Skinmade Problem Solver Serum- Blemishes and Acne



Fights the four symptoms of blemishes and acne:


➢ Micro-inflammation


➢ Hyperkeratosis


➢ Seborrhea (excessive sebum production)


➢ Bacterial proliferation (growth & multiplication of bacteria)



Almost every teenager is affected by acne (including blemishes), boys usually more severely than girls. In addition to acne (acne vulgaris), which occurs during the hormonal changes of puberty, acne can also occur – much more rarely – as a result of hormone intake and in the context of diseases (see below). If acne occurs in adults over the age of 25, it is called acne tarda, late acne or adult acne. Blemished skin is usually recognised by its slightly greasy, shiny appearance. Open and closed blackheads appear mainly on the face, but often also on the neck, shoulders, chest and back. In moderate to severe cases, the skin is reddened and inflamed pimples, papules and pustules appear.


[+] Hormonal changes/disorders


[+] Medications (e.g. lithium, steroids, cortisone)


[+] Dietary style (high amount of carbohydrates, excessive consumption of cow’s milk and milk products etc.)


[+] Smoking and alcohol


[+] Unsuitable skin care products and make-up that have not been tested for their so-called comedogenicity


[+] Poor or insufficient cleansing of the skin



Possible effects on your biomarkers


Personal predispositions and hormonal changes create a pro-inflammatory micro-environment. This causes increased formation of micro-comedones, which eventually lead to skin blemishes.



This is the term used to describe excessive sebum production. Normally, the sebaceous glands secrete an oily secretion that keeps the skin and hair supple. If certain changes occur in the hormone balance, impure skin can develop. The first visible sign is increased sebum production.



This refers to a thickening of the outer layer of the skin, the horny layer (stratum corneum). Due to excessive cell production and insufficient desquamation of dead, horny cells, the sebaceous gland excretory ducts are blocked and disturb or interrupt the outflow of sebum. As a result, the pores become clogged and impurities develop.


Microbial colonisation

There is a mixture of “good” and “bad” bacteria on the skin. Propionibacterium acnes, which is classified as “bad”, multiplies greatly when it finds optimal conditions – excessive sebum production – and leads to impurities.



The body reacts to this excess of bacteria and the bacterial degradation products with inflammation, which becomes visible as reddened papules and pustules. In severe cases, the follicle wall can break open in the late phase. Lipids, fatty acids, horny cells, bacteria and cell fragments are released and cause extensive and deep inflammation in the surrounding tissue.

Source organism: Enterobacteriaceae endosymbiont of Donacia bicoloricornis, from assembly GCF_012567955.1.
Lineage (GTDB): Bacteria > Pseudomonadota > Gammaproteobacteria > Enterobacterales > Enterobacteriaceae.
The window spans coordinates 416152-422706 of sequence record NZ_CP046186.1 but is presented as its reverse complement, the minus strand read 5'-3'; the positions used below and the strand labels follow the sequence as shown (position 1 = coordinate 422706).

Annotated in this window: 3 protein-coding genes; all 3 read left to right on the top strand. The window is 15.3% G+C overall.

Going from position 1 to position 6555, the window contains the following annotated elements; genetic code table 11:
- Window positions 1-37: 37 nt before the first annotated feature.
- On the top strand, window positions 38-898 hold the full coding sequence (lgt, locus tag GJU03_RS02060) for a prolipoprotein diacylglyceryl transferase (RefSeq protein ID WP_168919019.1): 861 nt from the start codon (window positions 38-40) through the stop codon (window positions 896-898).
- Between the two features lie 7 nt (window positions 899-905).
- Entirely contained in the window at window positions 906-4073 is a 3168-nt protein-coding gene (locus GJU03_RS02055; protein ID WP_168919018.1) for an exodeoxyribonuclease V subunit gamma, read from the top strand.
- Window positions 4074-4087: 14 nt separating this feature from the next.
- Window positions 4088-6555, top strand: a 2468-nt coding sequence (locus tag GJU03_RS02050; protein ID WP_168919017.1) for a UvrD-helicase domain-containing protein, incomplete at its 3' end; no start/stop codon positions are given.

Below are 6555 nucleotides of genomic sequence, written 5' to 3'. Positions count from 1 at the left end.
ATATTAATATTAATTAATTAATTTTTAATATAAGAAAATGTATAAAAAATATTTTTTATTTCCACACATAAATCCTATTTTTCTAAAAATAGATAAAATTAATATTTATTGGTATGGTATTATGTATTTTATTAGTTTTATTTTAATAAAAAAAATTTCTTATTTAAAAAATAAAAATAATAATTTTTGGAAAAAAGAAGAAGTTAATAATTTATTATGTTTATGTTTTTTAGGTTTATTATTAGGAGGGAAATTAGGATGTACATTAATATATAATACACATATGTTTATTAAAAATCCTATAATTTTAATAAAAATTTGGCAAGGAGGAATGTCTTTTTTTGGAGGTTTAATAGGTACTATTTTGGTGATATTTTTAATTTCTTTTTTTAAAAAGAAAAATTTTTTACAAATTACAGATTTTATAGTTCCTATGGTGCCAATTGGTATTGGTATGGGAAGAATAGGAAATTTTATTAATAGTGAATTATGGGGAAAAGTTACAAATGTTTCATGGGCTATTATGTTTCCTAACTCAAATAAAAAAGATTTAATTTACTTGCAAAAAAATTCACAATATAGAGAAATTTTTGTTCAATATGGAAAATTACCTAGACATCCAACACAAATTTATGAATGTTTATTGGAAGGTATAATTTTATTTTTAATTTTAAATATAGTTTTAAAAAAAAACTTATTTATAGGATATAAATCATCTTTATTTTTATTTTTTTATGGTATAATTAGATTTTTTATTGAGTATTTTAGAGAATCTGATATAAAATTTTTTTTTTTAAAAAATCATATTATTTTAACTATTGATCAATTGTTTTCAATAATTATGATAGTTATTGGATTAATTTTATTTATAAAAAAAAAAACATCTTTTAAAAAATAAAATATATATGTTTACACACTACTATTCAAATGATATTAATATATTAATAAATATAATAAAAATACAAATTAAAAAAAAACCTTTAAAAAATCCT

There are several forms of acne (acne vulgaris), which are characterised by different skin changes:


Acne comedonica

This is characterised by the appearance of open and closed blackheads (impurities) which are not or hardly inflamed. The number of closed blackheads clearly exceeds the number of open blackheads, especially in women. In acne comedonica, the blackheads are mainly located on the face, especially on the sides of the nose, chin and forehead.


Acne papulo-pustulosa

In this form of acne, in addition to blackheads, there are inflammatory pustules (pus-filled protuberances of the excretory duct) and painful papules (up to five millimetres in size) and small nodules (five to ten millimetres in size) when touched. In addition to the face, the chest, back and upper arms can also be affected. Different types of scars can develop quickly or later from the inflammations.


Acne conglobata or cystic acne

Mainly men are affected by this severe form of acne that requires medical treatment. One to two centimetre large, highly inflammatory and painful nodules form, which in the course of time merge with each other to form ducts or encapsulate as deep abscesses. After the inflammations have healed, characteristic acne scars remain.


There are also various other forms of acne, some examples of which are listed below:


Acne fulminans

occurs as a complication of acne conglobata. It can lead to fever and the death of affected skin areas (skin necrosis), kidney inflammation and joint inflammation.


Acne neonatorum

occurs in newborns, but heals quickly after delivery. The cause is thought to be male sex hormones that are transferred from the mother to the embryo.


Acne infantum

means that the acne persists in infancy. A possible cause is congenital hormonal enzyme deficiency or locally over-oily skin.


Acne medicamentosa

Pimples and pustules caused by medication, for example cortisone preparations, vitamin B complex, iodine compounds, antidepressants or modern anti-tumour preparations.


Acne venenata (occupational acne/contact acne)

Affects people who work with oils or tar, for example, or who work in hot and humid environments (melting furnaces, mangles), or it is caused by blackhead-inducing ingredients in cosmetics.


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